• Postoperative cognitive dysfunction
    • Time Frame: One year after surgery
    • Any patient having deficit in 2 or more neuropsychological tests will be deemed to have POCD. A deficit in any test will be defined as a negative difference in scores and if the absolute value of each of these change scores is larger than one standard deviation (SD) of the baseline in the same cognitive test from all subjects. Any patient having deficit in 2 or more neuropsychological tests.

Secondary Measures

  • Identify age as a risk factor for developing POCD
    • Time Frame: One week and 1 year after surgery
    • Correlation between patient age (in years) to POCD (Any patient having deficit in 2 or more neuropsychological tests will be deemed to have POCD. A deficit in any test will be defined as a negative difference in scores and if the absolute value of each of these change scores is larger than one standard deviation (SD) of the baseline in the same cognitive test from all subjects. Any patient having deficit in 2 or more neuropsychological tests.)
  • Identify the association between types of surgery performed with developing POCD
    • Time Frame: One week and 1 year after surgery
    • Correlation between surgical procedures (orthopaedic/ general surgery/ ENT/ gynaecology) to POCD (Any patient having deficit in 2 or more neuropsychological tests will be deemed to have POCD. A deficit in any test will be defined as a negative difference in scores and if the absolute value of each of these change scores is larger than one standard deviation (SD) of the baseline in the same cognitive test from all subjects. Any patient having deficit in 2 or more neuropsychological tests.)
  • Identify the association between duration of anaesthesia with developing POCD
    • Time Frame: One week and 1 year after surgery
    • Correlation between duration of anaesthesia (hours) to POCD (Any patient having deficit in 2 or more neuropsychological tests will be deemed to have POCD. A deficit in any test will be defined as a negative difference in scores and if the absolute value of each of these change scores is larger than one standard deviation (SD) of the baseline in the same cognitive test from all subjects. Any patient having deficit in 2 or more neuropsychological tests.)
  • Duration of home based cognitive training to prevent POCD
    • Time Frame: One week and 1 year after surgery
    • Analysis of correlation between the total duration of cognitive training (hours) and incidence of POCD (Any patient having deficit in 2 or more neuropsychological tests will be deemed to have POCD. A deficit in any test will be defined as a negative difference in scores and if the absolute value of each of these change scores is larger than one standard deviation (SD) of the baseline in the same cognitive test from all subjects. Any patient having deficit in 2 or more neuropsychological tests.
  • Correlation between delirium and POCD
    • Time Frame: Post-op Day 1 to 3
    • Analysis of correlation between positive CAM tests and incidence of POCD (Any patient having deficit in 2 or more neuropsychological tests will be deemed to have POCD. A deficit in any test will be defined as a negative difference in scores and if the absolute value of each of these change scores is larger than one standard deviation (SD) of the baseline in the same cognitive test from all subjects. Any patient having deficit in 2 or more neuropsychological tests.)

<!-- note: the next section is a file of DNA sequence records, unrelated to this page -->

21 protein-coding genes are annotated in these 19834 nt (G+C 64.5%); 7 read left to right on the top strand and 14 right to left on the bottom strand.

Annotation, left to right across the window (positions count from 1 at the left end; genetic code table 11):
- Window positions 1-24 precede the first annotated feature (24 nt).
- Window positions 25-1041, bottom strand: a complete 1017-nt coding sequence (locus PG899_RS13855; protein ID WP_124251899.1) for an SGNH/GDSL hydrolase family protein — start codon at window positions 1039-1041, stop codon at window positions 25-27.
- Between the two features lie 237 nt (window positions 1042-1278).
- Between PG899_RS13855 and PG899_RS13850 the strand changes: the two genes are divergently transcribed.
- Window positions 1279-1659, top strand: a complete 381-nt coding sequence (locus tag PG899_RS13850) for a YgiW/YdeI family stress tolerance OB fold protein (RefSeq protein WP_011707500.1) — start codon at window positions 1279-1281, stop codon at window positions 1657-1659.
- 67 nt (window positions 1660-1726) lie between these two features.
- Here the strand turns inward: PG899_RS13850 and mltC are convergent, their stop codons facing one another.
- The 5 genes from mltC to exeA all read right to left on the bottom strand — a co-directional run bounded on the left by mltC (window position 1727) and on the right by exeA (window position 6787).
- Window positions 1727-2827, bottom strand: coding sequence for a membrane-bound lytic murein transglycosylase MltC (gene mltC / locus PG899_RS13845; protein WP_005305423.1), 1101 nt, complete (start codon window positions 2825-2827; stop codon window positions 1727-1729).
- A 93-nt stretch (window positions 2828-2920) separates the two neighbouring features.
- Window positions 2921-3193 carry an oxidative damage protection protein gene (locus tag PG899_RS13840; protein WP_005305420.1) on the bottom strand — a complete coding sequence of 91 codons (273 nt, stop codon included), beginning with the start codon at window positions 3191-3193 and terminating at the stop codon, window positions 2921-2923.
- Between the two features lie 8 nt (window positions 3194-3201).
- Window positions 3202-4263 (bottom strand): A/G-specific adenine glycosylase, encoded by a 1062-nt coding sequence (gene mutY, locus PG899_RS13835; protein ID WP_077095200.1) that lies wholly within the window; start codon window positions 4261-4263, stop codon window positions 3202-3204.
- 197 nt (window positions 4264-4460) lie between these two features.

Participating in This Clinical Trial

Inclusion Criteria

1. Aged 65 years of age or older, ASA I-III

2. Elective surgery (excluding neuro and cardiac surgery)

3. Date of surgery at least 10 days and up to one month from date of recruitment

4. Duration from induction of anaesthesia to end of anaesthesia minimum 2 hours

5. Expected post-operative hospital stay at least 48 hours

6. Able and willing to give informed consent

7. Literate

8. Willing to undergo cognitive and delirium assessments, perform daily cognitive training and able to return for follow-up assessments at 1 week, 3 months (phone call) and 1 year.

Exclusion Criteria

1. Glasgow coma scale < 15

2. Geriatric depression score (GDS-5) ≥ 2

3. Pre-existing psychiatric disorder or delirium

4. Severe visual, hearing or speech impairment

5. General anaesthetic within the last 6 months

Gender Eligibility: All

Minimum Age: 65 Years

Maximum Age: N/A

Are Healthy Volunteers Accepted: No

Investigator Details

  • Lead Sponsor
    • University of Malaya
  • Provider of Information About this Clinical Study
    • Principal Investigator: Dr Loh Pui San, Clinical Lecturer – University of Malaya
  • Overall Official(s)
    • Pui San Loh, Principal Investigator, University Malaya

References

1. Caza N. Progress in brain research 2008; 169: 409-22. 2. Deiner S. British journal of anaesthesia 2009; 103(suppl_1): i41-i6. 3. Wang W. Medical science monitor: international medical journal of experimental and clinical research 2014; 20: 1908. 4. Saniova B. Medical Science Monitor 2009; 15(5): CS81-CS7. 5. Cann C. Anaesthesia 2010; 65(12): 1166-9. 6. Monk TG. Anesthesiology: The Journal of the American Society of Anesthesiologists 2008; 108(1): 18-30. 7. Johnson T. The Journal of the American Society of Anesthesiologists 2002; 96(6): 1351-7. 8. Saleh AJ. Medical science monitor: international medical journal of experimental and clinical research 2015; 21: 798. 9. Bitsch M. Acta Orthopaedica Scandinavica 2004; 75(4): 378-89. 10. Newman MF. New England Journal of Medicine 2001; 344(6): 395-402. 11. Steinmetz J. Anaesthesia 2016; 71(S1): 58-63. 12. Hertzog C. Psychological science in the public interest 2008; 9(1): 1-65. 13. O'doherty A. British journal of anaesthesia 2013; 110(5): 679-89. 14. Kawano T. Anesthesiology: The Journal of the American Society of Anesthesiologists 2015; 123(1): 160-70. 15. Humeidan ML. . Clinical therapeutics 2015; 37(12): 2641-50.